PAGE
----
Architect Henry Alexander went big — a $1.1 billion Miami International Airport South Terminal expansion for which he served as a co-project manager. And he went comparatively small, as when he designed his own family home in Coconut Grove.
In both instances, Alexander, a former president of the American Institute of Architects’ Miami chapter (AIA/Miami), left behind a legacy.
Alexander died May 17 from pulmonary fibrosis, his wife and sole survivor Karen Alexander said. He was 77.
“Henry lived in the design of his own house and he lived in his ability to command and handle large projects such as the airport. Those are the two that stand out to me the best. The airport was the most special because of its magnitude and quality,” said prominent preservation architect Richard Heisenbottle, founder of the Coral Gables firm, R. J. Heisenbottle, and president of Fellow of the American Institute of Architects (FAIA).
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“Henry truly was one of the finest men I knew and his dedication to the service and to the profession of architecture was virtually second to none. So many AIA fellows owe their fellowship to Henry for the encouragement he put in for so many years,” Heisenbottle said.
The home Henry and Karen Alexander shared proved an architectural marvel. Designed as a square within a circle plus another square on a diagonal, the three-level Grove home, with its weathering cypress exterior and white interior, sits at a 45-degree angle from the street. The idea, which teased Alexander’s mind for years, takes advantage of breezes and the sun’s positioning, giving the home a sense of movement.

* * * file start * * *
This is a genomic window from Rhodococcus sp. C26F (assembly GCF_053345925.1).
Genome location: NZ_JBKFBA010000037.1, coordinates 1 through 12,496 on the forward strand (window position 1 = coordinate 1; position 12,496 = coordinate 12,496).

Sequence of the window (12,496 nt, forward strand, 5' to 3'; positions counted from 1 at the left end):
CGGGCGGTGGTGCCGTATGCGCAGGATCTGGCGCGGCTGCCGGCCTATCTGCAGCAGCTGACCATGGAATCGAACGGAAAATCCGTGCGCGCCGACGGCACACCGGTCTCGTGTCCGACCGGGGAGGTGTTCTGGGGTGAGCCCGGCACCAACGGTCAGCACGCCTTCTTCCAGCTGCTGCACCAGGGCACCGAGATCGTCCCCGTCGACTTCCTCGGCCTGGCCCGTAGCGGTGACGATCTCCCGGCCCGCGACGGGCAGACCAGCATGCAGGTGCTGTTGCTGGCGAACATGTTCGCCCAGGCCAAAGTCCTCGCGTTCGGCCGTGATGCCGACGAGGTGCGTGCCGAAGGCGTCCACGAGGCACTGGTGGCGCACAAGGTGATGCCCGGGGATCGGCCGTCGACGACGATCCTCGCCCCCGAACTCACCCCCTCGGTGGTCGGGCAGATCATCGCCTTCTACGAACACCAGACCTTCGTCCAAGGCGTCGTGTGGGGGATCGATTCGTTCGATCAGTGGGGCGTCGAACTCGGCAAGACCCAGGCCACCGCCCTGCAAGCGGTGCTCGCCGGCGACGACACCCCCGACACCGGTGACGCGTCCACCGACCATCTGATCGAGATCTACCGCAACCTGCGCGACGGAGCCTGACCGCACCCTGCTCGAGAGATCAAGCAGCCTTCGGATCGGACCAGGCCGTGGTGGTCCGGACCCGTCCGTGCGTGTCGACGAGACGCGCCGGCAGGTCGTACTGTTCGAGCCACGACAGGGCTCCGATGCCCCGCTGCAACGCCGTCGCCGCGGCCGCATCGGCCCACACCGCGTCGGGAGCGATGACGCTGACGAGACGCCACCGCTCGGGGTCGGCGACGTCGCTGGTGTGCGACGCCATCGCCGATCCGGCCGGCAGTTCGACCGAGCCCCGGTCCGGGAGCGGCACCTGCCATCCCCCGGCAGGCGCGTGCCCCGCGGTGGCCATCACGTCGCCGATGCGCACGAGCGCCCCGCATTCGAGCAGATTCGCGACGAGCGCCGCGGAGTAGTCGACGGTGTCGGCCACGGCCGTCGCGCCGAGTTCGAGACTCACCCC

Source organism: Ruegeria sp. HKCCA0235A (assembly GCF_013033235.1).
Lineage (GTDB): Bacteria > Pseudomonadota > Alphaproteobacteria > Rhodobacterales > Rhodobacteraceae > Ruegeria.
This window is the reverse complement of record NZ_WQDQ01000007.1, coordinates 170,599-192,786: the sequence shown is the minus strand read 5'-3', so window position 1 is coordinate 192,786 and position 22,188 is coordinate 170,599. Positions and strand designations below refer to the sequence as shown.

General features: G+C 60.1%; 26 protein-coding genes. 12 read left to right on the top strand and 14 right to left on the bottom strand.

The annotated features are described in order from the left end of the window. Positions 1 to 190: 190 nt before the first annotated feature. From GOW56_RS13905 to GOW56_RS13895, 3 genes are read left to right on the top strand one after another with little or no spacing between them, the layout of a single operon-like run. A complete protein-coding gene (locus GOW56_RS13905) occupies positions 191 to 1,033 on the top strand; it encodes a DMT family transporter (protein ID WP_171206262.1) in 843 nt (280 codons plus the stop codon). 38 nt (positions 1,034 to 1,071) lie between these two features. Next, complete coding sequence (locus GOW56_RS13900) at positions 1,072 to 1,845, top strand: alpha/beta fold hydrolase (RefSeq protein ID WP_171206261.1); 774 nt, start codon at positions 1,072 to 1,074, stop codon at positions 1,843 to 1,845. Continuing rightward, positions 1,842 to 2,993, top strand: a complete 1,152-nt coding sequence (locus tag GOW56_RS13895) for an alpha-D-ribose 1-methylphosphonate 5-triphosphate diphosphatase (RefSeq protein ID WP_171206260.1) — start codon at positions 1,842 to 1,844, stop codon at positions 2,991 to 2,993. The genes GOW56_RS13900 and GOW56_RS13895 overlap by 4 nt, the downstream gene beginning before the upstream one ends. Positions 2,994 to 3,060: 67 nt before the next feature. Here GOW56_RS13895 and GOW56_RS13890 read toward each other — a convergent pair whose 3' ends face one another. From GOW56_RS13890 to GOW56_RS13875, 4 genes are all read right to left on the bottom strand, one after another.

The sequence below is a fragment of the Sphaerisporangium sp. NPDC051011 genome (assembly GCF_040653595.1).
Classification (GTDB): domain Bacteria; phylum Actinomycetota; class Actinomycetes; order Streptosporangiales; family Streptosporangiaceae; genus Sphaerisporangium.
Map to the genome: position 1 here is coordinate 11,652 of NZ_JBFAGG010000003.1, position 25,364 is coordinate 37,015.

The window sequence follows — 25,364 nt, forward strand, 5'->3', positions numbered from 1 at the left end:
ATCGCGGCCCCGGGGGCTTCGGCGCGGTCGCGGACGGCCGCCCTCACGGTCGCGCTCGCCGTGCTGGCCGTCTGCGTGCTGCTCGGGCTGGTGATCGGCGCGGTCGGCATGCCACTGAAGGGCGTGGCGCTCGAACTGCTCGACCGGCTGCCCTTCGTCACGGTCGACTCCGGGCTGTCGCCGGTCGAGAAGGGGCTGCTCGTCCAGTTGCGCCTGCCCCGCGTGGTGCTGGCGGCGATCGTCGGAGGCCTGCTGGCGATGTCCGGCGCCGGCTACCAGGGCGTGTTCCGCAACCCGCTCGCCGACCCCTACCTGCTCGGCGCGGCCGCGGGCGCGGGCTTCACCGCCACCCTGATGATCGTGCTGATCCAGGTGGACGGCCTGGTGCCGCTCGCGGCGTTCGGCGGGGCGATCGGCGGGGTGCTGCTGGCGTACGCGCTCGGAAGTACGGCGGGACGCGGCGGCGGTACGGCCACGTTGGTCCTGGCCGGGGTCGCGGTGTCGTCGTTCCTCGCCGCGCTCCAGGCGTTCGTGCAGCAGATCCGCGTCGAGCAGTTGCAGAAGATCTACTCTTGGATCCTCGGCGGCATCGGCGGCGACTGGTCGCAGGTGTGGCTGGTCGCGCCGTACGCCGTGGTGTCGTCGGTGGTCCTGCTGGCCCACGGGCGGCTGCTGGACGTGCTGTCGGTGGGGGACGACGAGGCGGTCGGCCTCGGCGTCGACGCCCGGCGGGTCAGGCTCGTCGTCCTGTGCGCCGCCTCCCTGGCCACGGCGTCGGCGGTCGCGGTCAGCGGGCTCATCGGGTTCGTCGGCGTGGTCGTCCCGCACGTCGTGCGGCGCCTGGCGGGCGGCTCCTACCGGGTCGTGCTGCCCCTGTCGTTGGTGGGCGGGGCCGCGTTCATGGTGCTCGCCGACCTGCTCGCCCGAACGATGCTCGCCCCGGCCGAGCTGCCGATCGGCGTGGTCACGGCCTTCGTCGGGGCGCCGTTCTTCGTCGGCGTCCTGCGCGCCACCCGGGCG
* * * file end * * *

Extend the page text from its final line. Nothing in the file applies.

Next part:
The design won the Miami-born architect an award of excellence from the Florida Association of the American Institute of Architecture in 1982.
Alexander undertook the massive 12-year airport expansion as project co-manager in 1996 when he was executive vice president of Mateu Rizo Carreño & Partners, a Miami firm.
Architect Roney Mateu, who called Alexander “the embodiment of the gentleman architect,” credits his unflappable nature with bringing the complicated, million-square-foot airport project to fruition as he dealt with contractors, airport executives, fellow architects and a world changing attack on American soil.
“That was 12 years from design to construction and in the middle of all that 9/11 occurred, so a bunch of new things were added to the project after it was designed. And all that work had to be built while the airport was open,” Mateu said.
“Henry was saddled with an incredible amount of responsibility and it took someone like Henry, who had the ability to maintain a very level-headed, captain of the ship kind of role — which I would never have. I would have lost it 50 times. He was handmade for this complexity,” he added.
Judy Carty, his co-project manager on the MIA expansion when she was with Borelli + Partners, agrees.
“Henry was what we all wanted to grow up to be like — myself and Roney — who tend to be different characters,” said Carty, who now runs Carty Architecture in Coral Gables.